Photo Software Reviews

24 Comments on Topaz AI Gigapixel – a further review

  1. Pingback: AI Gigapixel Review - worth the cost? - Andy Bell Photography

  2. B. Clifton

    For me, a more practical everyday use of AI Gigapixel is with low resolution images. The downsized jpg images received from family members who then want it printed. Genuine Fractals was the first of this type of software, but it had limitations in how well it worked with random patterns in nature. AI Gigapixel does amazing things even with ripples in water. Now I have a tool that really works!

    • AndyBell

      That’s a good point. I haven’t tested it on such images and it’s making wonder how it would do with scans of old photos…

      I feel another test coming on!

  3. Douglas Ritchie

    I agree 100% with your review, Andy, I use it on already high-resolution images from a Nikon D810 and 850 and the results are fantastic, especially on images larger than 36 x24 inches. I was asked to do a 60 x40 inch print and was gobsmacked at the detail and sharpness.

    • AndyBell

      I recently upsized an old EOS 300D (a 6mp camera) to do a 60×40 print. I didn’t think anything could manage that but A.I. Gigapixel produced a perfectly acceptable upscale.

      It’s astonishingly good…

    • AndyBell

      I know – it seems crazy. I can push old EOS 300D images to 60 inches! It shouldn’t be possible. But it is!

      Their new sharpening/unblur/focus correction tool is also great. I’ll be reviewing it soon…

      • Douglas Ritchie

        Thanks for your reply Andy, I also have been very surprised with Topaz Ai Sharp, again amazing results with no artifacts or haloing.

  4. Geoff Caplan

    It seems to me that a valuable application that you don’t mention is cropping to extend the reach of your lens.

    For example, rather than carry a zoom, you could use one of two fast primes or use one of the fine fixed-lens compacts.

    I suspect that cropping a prime lens image and enlarging with Gigapixel would give excellent results compared to a zoom while lightening your load – fast zooms are heavy buggers to lug around…

    • AndyBell

      That’s a good observation. Thankfully it’s easy to test as I can compare my 85mm prime with my 70-300 mm zoom at various focal lengths and see what the result is.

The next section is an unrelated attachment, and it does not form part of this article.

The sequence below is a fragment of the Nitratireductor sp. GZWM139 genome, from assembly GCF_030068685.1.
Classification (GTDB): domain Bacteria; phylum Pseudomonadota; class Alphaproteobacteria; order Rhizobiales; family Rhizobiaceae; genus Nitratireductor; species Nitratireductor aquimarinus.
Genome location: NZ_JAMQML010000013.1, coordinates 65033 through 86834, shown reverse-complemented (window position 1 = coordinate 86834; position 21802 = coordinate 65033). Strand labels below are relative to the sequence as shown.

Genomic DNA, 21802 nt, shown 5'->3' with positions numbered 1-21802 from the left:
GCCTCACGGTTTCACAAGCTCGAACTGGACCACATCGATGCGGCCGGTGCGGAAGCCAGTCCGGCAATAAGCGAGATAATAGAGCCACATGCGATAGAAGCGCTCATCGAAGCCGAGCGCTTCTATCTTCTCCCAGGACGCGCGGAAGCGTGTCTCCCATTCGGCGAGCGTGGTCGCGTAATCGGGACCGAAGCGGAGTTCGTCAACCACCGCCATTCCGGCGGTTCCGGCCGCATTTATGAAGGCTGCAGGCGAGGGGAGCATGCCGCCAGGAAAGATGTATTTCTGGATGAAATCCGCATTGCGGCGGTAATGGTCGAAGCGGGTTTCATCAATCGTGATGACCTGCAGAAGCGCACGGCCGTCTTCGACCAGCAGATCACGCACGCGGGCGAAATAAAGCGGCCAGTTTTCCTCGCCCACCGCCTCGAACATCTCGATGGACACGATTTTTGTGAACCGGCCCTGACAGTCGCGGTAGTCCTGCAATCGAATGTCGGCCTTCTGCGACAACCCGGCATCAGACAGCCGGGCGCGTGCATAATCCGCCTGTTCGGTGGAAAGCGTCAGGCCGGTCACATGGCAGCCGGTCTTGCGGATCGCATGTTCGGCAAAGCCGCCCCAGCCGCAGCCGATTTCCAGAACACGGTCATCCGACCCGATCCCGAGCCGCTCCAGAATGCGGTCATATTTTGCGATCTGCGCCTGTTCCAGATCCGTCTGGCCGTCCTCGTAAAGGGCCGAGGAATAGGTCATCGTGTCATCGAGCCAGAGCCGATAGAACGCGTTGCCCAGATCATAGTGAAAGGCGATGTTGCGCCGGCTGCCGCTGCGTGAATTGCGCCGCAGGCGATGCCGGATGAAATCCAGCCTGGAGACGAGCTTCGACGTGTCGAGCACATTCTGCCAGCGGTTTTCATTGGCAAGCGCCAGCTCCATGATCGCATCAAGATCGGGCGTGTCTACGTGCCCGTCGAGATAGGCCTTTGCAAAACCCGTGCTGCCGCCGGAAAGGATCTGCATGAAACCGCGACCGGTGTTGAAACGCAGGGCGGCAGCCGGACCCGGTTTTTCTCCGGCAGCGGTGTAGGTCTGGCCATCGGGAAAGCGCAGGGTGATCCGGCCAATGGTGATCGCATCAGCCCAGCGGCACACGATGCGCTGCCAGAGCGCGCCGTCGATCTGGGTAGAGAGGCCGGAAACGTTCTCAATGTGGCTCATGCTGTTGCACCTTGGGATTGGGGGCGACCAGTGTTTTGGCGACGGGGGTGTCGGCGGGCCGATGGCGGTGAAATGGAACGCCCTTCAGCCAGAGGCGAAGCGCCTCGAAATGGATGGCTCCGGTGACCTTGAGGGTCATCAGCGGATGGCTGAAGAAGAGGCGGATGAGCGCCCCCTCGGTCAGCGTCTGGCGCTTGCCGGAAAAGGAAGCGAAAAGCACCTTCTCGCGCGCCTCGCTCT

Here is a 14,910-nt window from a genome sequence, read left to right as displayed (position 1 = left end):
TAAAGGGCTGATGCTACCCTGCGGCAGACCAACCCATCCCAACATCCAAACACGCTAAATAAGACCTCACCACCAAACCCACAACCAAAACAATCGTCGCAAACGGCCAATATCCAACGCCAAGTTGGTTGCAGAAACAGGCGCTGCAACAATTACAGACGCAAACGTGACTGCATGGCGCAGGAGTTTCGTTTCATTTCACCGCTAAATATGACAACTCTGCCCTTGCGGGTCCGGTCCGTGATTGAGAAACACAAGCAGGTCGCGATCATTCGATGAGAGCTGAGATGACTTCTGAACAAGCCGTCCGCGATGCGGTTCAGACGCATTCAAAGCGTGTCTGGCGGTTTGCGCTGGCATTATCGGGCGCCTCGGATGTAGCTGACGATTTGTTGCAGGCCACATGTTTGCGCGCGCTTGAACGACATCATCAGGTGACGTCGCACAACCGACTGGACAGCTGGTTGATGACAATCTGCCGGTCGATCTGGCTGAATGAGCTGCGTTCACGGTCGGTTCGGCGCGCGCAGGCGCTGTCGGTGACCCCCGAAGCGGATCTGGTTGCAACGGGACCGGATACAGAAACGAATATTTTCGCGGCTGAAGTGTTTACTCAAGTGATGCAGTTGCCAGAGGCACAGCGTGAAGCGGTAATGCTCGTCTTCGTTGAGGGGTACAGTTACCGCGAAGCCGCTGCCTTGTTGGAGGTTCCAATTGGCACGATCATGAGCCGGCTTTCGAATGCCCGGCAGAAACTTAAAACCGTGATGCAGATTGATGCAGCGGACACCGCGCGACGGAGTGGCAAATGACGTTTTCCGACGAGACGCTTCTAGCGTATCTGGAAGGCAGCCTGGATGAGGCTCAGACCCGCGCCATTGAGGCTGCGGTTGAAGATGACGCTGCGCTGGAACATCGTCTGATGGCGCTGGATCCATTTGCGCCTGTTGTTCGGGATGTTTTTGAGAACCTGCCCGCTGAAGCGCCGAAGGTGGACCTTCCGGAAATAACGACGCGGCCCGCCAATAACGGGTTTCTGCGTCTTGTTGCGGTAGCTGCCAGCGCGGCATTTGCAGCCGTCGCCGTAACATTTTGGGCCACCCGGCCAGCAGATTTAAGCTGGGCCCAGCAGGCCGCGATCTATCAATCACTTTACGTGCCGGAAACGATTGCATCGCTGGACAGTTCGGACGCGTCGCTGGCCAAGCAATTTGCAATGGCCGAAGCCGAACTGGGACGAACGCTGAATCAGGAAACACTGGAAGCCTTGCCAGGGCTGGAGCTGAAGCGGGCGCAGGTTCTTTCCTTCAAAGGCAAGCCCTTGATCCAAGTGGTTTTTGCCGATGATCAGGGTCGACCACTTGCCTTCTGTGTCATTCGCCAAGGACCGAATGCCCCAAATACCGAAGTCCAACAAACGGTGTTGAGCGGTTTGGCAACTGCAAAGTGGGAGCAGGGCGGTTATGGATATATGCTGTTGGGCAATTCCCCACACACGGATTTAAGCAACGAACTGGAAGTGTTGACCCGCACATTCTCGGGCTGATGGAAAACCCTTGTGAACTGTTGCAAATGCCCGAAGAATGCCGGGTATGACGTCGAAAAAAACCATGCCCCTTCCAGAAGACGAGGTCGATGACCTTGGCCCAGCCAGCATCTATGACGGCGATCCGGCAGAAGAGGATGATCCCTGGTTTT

Expect a new post soon…

    • AndyBell

      As far as I can tell the metadata problem occurred with Topaz Sharpen AI but not with Gigapixel AI. I don’t know if they’ve fixed Sharpen AI yet – it’s a great sharpening and deblurring tool but I haven’t got around to really testing it yet.

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  10. I just purchased this software. I do composites using my images in Photoshop and save as a PSD. Have you had experience with composites having the same good results? I’m not sure it would make a difference.

    • AndyBell

      I don’t have experience of using it with composite images, but I can’t see why it wouldn’t work with them. You might need to convert the images to TIF files first – I’m not sure it will open PSD files.

  11. Frank Gross

    A few questions if I may please –
    My interest was piqued after viewing a video talk by Nick Knight on his exhibition of still life’s of roses which he shot on his iPhone and blew up to 5 or 6 feet !!!!
    He talked about using Topaz gigapixel and sharpen. But did say that there is a “texture”, unlike grain or pixelation, that goes with the territory. Can anyone elaborate on that?
    I’m also curious to know what the ‘order of operations’ is – do you first enlarge (gigapixel) and then sharpen (aisharpen) as you would conventionally?
    I usually shoot raw images and process them in ACR prior to saving as a Tif. In ACR I do some sharpening. Is it best to skip this sharpening altogether? If I need to resize (upscale) I do this in ACR too.

    • AndyBell


      Sometimes Sharpen, when correcting out of focus or motion blur, can leave a texture – this indicates that the settings are not optimal and you need to adjust them more. Of course, some images may be beyond repair and won’t ever look perfect. The texture occurs when Sharpen has tried to ‘line up’ pixels that are blurred but hasn’t quite achieved it.

      I’ve not seen texture with Gigapixel, not with sharp and detailed images in any case.

      My sharpening strategy is:

      A little touch during RAW processing in Luminar 4 or PhotoNinja

      Denoise AI if needed

      Sharpen AI after further tweaking of the image

      Maybe a little more sharpening after resizing, depending on how it looks.

      When upsizing Gigapixel provides that final sharpening. After downsizing a touch of extra sharpening can help if you are printing.


  12. Pingback: Topaz Gigapixel 5.3 - a new release, a new test - Andy Bell Photography

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